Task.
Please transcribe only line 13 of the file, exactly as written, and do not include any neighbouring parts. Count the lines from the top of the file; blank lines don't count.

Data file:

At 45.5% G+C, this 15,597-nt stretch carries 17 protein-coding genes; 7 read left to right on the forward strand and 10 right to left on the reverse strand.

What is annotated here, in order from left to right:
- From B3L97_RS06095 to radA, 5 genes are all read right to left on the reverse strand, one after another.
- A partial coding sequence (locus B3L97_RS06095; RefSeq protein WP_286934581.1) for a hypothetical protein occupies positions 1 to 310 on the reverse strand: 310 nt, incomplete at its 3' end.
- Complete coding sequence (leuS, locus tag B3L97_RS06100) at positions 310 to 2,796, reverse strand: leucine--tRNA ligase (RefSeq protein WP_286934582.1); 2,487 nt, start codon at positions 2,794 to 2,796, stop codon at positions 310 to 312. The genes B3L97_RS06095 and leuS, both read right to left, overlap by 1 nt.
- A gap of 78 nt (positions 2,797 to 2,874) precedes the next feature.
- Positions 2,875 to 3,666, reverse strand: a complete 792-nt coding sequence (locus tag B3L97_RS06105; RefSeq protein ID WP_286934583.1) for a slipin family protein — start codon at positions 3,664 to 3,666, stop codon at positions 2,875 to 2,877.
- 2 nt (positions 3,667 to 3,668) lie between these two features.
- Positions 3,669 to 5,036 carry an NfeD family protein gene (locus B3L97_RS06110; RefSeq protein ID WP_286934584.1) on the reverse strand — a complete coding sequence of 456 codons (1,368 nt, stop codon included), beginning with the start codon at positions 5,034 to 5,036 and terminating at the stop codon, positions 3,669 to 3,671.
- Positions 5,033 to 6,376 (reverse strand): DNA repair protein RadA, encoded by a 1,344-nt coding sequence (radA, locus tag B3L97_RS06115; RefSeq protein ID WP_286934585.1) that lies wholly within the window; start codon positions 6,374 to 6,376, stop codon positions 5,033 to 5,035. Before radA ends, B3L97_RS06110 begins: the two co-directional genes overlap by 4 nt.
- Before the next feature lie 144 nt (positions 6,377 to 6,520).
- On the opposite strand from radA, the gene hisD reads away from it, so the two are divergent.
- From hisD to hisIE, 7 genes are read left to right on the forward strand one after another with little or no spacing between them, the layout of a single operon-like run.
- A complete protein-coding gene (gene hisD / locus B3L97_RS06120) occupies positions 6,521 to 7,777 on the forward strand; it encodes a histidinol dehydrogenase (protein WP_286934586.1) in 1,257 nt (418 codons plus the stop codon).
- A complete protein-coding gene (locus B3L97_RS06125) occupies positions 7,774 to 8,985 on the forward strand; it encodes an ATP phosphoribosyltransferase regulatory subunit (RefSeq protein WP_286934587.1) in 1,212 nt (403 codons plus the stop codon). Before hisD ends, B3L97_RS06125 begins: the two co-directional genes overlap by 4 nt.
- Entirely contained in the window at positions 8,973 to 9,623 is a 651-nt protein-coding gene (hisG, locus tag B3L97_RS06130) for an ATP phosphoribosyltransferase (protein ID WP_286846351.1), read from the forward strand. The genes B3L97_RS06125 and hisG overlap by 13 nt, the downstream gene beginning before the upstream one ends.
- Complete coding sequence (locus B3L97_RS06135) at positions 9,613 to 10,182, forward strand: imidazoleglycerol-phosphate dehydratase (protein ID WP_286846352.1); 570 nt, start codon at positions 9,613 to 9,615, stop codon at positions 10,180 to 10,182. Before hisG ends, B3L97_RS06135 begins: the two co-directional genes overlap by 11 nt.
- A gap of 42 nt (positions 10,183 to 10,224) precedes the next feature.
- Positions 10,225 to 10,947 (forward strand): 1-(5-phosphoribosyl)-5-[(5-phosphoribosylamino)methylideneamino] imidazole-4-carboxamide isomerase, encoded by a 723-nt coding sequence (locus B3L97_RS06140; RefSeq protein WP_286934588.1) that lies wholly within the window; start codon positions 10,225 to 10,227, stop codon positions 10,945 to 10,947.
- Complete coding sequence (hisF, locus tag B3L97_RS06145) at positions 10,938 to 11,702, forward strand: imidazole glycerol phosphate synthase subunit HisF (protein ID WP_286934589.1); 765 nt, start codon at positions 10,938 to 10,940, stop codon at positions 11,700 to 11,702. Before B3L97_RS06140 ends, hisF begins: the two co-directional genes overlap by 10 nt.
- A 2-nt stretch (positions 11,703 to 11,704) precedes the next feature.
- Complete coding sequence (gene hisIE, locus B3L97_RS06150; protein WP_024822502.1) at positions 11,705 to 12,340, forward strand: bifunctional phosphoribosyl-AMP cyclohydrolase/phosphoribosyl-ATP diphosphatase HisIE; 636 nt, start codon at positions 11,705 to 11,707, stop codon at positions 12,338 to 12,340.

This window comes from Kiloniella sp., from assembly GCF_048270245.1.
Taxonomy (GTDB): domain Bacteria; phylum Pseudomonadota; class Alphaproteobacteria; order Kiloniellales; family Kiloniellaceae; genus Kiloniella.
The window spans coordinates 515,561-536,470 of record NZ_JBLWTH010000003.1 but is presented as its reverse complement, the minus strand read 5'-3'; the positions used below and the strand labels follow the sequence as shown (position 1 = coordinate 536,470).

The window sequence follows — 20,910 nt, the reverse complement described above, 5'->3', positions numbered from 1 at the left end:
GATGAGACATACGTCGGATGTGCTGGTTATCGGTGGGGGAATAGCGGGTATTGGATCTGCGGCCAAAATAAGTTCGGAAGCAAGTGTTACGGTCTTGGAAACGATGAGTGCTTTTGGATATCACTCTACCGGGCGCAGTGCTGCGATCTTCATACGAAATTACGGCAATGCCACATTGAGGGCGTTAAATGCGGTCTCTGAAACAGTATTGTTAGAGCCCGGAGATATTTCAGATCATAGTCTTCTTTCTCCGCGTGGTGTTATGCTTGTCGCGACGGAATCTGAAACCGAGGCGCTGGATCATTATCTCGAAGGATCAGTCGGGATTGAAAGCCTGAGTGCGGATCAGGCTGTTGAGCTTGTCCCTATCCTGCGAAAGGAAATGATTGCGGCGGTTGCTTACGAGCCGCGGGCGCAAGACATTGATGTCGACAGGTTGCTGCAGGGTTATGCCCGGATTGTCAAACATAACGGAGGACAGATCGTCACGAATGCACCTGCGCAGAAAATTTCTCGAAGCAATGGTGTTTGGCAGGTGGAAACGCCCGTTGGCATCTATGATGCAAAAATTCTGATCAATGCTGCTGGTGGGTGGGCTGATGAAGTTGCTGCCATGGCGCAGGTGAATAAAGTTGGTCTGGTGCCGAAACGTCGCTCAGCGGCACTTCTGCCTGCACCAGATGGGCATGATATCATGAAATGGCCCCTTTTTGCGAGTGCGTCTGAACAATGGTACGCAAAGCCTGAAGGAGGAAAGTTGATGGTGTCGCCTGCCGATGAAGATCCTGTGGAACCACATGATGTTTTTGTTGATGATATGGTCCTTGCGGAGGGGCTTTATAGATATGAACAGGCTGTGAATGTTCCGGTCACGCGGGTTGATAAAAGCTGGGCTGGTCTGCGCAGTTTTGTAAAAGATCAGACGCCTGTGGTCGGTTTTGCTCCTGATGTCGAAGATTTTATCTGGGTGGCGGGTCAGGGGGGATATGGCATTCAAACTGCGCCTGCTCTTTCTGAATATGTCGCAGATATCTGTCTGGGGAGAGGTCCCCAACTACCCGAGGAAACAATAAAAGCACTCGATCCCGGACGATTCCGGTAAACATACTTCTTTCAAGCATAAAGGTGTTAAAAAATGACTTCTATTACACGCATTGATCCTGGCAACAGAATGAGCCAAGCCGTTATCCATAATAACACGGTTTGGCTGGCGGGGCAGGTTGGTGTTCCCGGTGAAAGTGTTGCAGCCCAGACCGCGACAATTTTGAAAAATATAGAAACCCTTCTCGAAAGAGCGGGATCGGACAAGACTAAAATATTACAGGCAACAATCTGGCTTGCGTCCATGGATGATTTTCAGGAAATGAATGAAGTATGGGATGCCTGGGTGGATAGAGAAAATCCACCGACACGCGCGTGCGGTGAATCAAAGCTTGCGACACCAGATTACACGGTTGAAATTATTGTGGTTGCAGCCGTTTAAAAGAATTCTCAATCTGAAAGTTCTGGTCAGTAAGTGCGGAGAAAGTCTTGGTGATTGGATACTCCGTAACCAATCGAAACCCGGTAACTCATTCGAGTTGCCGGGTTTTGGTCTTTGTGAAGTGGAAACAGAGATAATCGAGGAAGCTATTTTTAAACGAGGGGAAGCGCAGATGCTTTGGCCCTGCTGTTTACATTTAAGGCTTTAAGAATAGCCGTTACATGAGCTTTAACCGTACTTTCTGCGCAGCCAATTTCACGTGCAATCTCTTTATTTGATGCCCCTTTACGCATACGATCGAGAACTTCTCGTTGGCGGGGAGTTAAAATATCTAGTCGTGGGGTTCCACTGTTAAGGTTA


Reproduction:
- From hisD to hisIE, 7 genes are read left to right on the forward strand one after another with little or no spacing between them, the layout of a single operon-like run.